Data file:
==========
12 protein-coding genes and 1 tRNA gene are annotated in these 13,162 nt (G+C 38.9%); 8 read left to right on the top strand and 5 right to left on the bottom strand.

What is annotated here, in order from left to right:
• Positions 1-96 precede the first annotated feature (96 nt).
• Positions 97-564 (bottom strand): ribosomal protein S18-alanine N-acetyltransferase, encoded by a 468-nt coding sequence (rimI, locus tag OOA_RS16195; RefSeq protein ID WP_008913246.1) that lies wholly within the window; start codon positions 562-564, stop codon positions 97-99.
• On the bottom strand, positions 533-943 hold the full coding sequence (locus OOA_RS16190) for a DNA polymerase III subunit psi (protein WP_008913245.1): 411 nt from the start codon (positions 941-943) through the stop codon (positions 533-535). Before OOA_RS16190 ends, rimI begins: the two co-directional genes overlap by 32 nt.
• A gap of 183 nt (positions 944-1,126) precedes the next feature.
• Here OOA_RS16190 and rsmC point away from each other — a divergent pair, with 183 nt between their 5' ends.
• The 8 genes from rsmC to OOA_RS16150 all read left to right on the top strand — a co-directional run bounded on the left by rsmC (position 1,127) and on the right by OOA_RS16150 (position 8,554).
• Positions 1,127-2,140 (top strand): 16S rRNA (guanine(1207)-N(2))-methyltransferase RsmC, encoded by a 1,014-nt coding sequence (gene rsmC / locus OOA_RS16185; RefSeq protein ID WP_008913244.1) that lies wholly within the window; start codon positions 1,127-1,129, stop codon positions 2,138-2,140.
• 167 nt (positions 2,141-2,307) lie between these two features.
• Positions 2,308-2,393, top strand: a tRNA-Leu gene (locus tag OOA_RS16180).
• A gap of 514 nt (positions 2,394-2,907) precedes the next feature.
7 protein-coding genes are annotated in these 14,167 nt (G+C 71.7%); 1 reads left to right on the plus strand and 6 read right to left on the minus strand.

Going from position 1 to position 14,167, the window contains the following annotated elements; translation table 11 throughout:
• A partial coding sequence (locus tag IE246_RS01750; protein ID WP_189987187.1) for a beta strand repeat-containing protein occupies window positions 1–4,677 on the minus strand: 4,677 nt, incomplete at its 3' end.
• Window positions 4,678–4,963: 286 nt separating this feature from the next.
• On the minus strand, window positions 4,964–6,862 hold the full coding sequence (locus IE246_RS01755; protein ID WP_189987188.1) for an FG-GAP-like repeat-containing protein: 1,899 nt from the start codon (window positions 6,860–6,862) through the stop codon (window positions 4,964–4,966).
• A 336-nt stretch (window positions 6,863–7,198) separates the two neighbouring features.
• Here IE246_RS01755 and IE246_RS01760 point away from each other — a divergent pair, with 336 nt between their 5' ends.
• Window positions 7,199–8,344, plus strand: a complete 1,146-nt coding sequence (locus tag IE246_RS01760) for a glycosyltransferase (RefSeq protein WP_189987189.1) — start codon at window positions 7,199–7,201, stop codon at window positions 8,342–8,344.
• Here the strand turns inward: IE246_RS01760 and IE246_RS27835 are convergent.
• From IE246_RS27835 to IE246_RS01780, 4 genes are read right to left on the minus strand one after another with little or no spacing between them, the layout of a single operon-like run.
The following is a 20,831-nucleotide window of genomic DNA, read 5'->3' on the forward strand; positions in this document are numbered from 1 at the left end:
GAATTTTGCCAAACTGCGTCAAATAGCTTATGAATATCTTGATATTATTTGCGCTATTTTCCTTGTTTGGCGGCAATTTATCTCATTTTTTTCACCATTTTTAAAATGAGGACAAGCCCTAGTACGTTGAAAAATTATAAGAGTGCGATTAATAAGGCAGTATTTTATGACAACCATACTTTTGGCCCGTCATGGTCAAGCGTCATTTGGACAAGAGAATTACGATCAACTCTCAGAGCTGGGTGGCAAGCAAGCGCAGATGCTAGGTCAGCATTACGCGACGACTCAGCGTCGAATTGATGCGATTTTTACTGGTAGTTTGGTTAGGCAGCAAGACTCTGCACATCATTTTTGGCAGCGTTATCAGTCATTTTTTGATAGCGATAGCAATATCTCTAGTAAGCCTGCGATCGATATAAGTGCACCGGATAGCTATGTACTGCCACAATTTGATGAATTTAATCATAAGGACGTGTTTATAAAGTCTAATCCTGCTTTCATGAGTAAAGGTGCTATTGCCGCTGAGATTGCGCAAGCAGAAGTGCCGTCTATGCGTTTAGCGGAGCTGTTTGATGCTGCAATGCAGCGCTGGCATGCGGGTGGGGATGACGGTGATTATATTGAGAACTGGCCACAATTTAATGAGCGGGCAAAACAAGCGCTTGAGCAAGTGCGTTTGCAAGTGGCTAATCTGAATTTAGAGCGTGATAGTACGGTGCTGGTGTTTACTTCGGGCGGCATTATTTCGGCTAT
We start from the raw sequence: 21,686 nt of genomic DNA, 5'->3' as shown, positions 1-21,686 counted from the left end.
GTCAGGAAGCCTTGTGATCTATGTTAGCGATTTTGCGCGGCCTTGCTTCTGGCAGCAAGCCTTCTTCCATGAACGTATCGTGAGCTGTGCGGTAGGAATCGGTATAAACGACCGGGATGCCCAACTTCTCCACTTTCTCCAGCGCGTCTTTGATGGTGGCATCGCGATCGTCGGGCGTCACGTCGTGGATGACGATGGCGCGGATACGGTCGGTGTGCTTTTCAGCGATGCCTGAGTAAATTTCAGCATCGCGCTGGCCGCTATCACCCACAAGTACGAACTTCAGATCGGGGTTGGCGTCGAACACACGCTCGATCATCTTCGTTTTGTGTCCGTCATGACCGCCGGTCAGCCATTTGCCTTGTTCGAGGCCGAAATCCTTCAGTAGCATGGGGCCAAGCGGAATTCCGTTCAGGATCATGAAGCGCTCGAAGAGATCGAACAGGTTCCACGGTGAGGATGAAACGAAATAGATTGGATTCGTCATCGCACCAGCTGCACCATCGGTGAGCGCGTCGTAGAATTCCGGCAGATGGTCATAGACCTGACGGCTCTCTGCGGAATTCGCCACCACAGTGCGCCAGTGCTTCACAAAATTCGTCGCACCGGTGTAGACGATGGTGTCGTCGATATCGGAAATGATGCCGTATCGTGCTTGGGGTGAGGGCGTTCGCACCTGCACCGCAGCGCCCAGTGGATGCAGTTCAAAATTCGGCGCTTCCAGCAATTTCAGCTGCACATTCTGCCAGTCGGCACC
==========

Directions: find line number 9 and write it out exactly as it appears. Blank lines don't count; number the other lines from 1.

• Positions 1,127-2,140 (top strand): 16S rRNA (guanine(1207)-N(2))-methyltransferase RsmC, encoded by a 1,014-nt coding sequence (gene rsmC / locus OOA_RS16185; RefSeq protein ID WP_008913244.1) that lies wholly within the window; start codon positions 1,127-1,129, stop codon positions 2,138-2,140.